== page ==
Context depends greatly on whether I ask:

before I give it to you, where it's equivalent to "Would you like milk/sugar/etc.?"

after I give it to you, where I'm asking "Do you like it?"/"Is that coffee ok?"


As the other answers suggest, "How do you like your coffee?" can indeed have either meaning, depending on context.

If you're looking for unambiguous versions, you could instead ask:

How do you take your coffee? Meaning: Milk? Sugar?


How is your coffee? Meaning: Do you like the coffee you're drinking?

  • I think the ambiguity is more theoretical than actual, since the latter meaning would generally only apply in cases where someone has a partially-consumed cup in front of them (if fully consumed, the question would be "How did you like your coffee) and the former only in cases where someone either not presently have coffee or had affirmatively requested more. About the only time I can see real-world ambiguity would be if someone with a partially-consumed cup of coffee were to preemptively ask for more coffee from a person other than the one who had earlier supplied it, and where...
    – supercat
    Nov 21, 2014 at 18:37
  • ...the new person would be expected to add any desired cream or sweetening agents. Even there, I would think an inquiry regarding condiments would more likely be "How would you like it?" rather than "How do you like it".
    – supercat
    Nov 21, 2014 at 18:39

Be careful of emphasis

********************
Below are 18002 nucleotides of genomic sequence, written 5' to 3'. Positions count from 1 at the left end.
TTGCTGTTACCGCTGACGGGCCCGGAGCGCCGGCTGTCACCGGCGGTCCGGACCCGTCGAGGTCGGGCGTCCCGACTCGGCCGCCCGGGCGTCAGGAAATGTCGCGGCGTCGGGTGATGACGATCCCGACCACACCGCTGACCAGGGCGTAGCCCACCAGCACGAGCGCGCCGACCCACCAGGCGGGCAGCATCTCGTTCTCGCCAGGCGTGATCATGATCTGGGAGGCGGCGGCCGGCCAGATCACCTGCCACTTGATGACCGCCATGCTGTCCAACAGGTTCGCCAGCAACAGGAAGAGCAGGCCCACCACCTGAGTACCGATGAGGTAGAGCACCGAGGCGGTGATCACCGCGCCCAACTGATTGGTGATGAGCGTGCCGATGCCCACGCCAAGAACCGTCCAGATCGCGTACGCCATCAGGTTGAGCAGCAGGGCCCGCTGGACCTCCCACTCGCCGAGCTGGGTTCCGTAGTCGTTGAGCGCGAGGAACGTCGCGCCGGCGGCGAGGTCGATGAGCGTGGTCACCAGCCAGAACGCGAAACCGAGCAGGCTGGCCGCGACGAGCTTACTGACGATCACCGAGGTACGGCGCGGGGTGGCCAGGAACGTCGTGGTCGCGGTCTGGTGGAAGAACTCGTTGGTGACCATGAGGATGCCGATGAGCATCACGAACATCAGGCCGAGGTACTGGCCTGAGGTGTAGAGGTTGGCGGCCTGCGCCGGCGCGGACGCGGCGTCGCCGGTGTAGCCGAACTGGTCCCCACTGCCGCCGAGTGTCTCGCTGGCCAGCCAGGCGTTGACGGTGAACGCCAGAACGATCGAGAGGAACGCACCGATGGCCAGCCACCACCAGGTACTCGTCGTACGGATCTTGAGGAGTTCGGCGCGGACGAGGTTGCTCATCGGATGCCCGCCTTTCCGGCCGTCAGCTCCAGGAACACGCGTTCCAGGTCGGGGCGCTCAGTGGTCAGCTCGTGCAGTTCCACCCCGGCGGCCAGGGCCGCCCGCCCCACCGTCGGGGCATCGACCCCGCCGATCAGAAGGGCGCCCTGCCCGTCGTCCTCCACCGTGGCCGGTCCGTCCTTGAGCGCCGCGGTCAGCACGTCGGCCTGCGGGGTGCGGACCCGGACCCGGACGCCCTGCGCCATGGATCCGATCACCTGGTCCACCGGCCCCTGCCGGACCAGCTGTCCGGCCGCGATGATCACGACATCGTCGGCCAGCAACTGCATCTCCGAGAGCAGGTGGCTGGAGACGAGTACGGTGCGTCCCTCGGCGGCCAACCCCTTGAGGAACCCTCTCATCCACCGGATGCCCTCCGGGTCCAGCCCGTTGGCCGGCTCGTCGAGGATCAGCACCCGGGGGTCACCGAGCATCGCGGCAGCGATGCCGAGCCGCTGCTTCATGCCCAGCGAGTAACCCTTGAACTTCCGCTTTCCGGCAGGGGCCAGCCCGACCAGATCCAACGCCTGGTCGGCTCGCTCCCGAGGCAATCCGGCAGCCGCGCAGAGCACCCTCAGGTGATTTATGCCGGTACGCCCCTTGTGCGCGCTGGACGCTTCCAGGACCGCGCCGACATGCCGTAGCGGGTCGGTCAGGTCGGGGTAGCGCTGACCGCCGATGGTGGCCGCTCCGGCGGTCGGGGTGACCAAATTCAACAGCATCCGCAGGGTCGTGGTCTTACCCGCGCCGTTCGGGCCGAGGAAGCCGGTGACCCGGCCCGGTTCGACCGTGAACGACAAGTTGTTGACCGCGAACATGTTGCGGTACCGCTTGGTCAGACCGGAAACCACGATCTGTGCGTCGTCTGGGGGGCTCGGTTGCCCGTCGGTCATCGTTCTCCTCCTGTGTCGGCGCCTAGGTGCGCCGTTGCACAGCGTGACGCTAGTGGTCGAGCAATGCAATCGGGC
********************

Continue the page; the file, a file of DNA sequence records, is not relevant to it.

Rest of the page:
There are 2 ways of emphasizing the question:

  1. How do you like your coffee?
  2. How do you like your coffee?

The first is equivalent to 'how do you take your coffee?', so I would expect it in that context after someone has agreed to or requested some coffee.

The second is equivalent to 'how are you enjoying your coffee?', so I would expect it in the context of someone having tasted some coffee they have received. To this, any answer about the quality or my enjoyment of the coffee is fine, but it is not a yes/no question ('how' requires a full answer).


Good question -- in addition to the answers concerned with the various contexts in which this is asked:

The ambiguity is as much a question of contrastive focus:

  • How do you like your coffee?
  • How do you like your coffee?
  • How do you like your coffee?
  • How do you like your coffee?
  • How do you like your coffee?
  • How do you like your coffee?

Even context-free, emphasis on the words in bold (or any combination of words in this sentence) affects the meaning. See Wikipedia: Focus (linguistics) for a more technical description of contrastive focus.


The sentence looks ambiguous and hence, it can be used for both the situations. And thus...*

If I want to ask about the 'quality' of coffee, I'd use...

How was your coffee? ~ Ah, it was good!


Did you like the coffee? ~ Yeah, I liked it!

If I am asking for a choice, I'd say it this way -

Which coffee would you like to have? Black or with sugar?

Note that I'd prefer using would and not do! I'm offering the guest and coffee hasn't come yet!

  • Another common phrasing which leaves far less ambiguity is "How do you take your coffee?". It signifies both that the listener has not received it yet and that he/she is being asked to clarify on the preparation. Nov 20, 2014 at 16:00

It's easier to see the meaning if you expand the two sentences to avoid the ambiguity:

How do you like your coffee [to be]?

And the second definition:

How do you like your coffee [in front of you]?

The latter is usually instead said without the "how" (in fact, I have a feeling including the "how" is grammatically incorrect), just as:

Do you like your coffee?

Or even more clear:

How is your coffee?


One other possible interpretation is if it's being said by someone who doesn't like coffee, in an incredulous manner:

How do you like your coffee?? I hate it!

(This is me. :))